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The Lidocaine Patch 5% Effectively Treats All Neuropathic Pain Qualities: Results of a Randomized, Double-Blind, Vehicle-Controlled, 3-Week Efficacy Study With Use of the Neuropathic Pain Scale

Galer, Bradley S. M.D.*; Jensen, Mark P. Ph.D.; Ma, Tina Ph.D.§; Davies, Pamela S. M.S., A.R.N.P.; Rowbotham, Michael C. M.D.


Background Several controlled clinical trials have demonstrated the efficacy and safety of the lidocaine patch 5% (LP) for the treatment of postherpetic neuralgia (PHN).

Objective To assess the effects of the LP on distinct neuropathic pain qualities common to all neuropathic pain conditions, the authors analyzed data from one of the vehicle-controlled trials in which the Neuropathic Pain Scale (NPS), the only assessment tool specifically designed to measure the distinct components of neuropathic pain, was administered.

Methods and Results To improve the sensitivity of the NPS to treatment effects, only patients who, at the time of enrollment in the study, reported moderate-to-severe pain on the NPS (as defined by a score ≥4/10 reported for at least 6 of the 10 individual NPS items) were included in the analysis. Thus, 96 patients were included in this analysis. After a 3-week, vehicle-controlled study, LP improved all assessed pain qualities to a greater extent than the placebo patch, as measured by the NPS 10, a sum score including all 10 NPS item scores (p = 0.043), and an NPS 8 score, which included scores for all 8 pain descriptors, excluding “unpleasantness” and “global intensity” (p = 0.042). Separate analysis of all 8 items believed not to reflect allodynia (NPS NA; excluding “skin sensitivity” and “surface pain”) also demonstrated superiority (p = 0.022), as did analysis of the subitems that are believed not to be primarily related to peripheral pathophysiological events (the “NPS 4”: “sharp,” “hot,” “dull,” and “deep” pains;p = 0.013).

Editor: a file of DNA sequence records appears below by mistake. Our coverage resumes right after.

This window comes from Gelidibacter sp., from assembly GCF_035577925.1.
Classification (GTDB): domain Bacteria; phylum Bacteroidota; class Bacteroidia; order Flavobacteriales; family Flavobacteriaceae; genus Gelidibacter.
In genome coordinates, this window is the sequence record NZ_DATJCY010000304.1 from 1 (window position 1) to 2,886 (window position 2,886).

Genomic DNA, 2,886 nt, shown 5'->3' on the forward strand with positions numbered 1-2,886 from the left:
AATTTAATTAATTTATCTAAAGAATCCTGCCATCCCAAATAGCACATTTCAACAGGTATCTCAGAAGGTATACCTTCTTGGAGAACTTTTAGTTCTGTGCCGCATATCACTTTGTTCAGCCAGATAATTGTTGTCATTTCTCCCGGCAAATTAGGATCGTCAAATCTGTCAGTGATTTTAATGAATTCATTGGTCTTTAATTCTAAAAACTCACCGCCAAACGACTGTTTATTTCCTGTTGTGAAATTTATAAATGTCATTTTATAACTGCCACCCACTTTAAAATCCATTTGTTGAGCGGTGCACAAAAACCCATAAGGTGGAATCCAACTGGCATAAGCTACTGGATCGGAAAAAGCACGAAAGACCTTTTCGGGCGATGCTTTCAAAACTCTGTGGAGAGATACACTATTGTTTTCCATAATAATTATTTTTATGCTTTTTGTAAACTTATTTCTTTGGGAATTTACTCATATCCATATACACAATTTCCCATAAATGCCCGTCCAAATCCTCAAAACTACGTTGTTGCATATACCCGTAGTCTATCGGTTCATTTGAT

Conclusions This study demonstrates that LP reduces the intensity of all common neuropathic pain qualities and thus may be of potential benefit for nonallodynic neuropathic pain states. Furthermore, these findings suggest that peripheral mechanisms may play a role in the pathophysiological development of pain qualities that heretofore have been assumed not to involve peripheral mechanisms, such as “dull,” “deep,” “sharp,” and “burning” pains.

*Pain Clinical Research Center, University of Washington Multidisciplinary Pain Center, Seattle, Washington; †Pain Clinical Research Center, and ∥Departments of Neurology and Anesthesia, Pain Clinical Research Center, University of California, San Francisco, California; ‡Department of Rehabilitation Medicine, University of Washington School of Medicine, Seattle, Washington; and §Biostatistics Endo Pharmaceuticals Inc., Chadds Ford, Pennsylvania, U.S.A.

Received June 23, 2001;

revised December 15, 2001; accepted March 9, 2002.

Bradley S. Galer is currently Vice President, Scientific Affairs, Endo Pharmaceuticals Inc. (Chadds Ford, PA) and Assistant Professor of Neurology, University of Pennsylvania School of Medicine. Pamela S. Davies is currently with the Department of Primary and Specialty Medicine, Veteran's Administration Medical Center (Seattle, WA).

Address correspondence and reprint requests to Bradley S. Galer, M.D., Vice President, Scientific Affairs, Endo Pharmaceuticals Inc., 223 Wilmington–West Chester Pike, Chadds Ford, PA 19317, U.S.A.; e-mail:

© 2002 Lippincott Williams & Wilkins, Inc.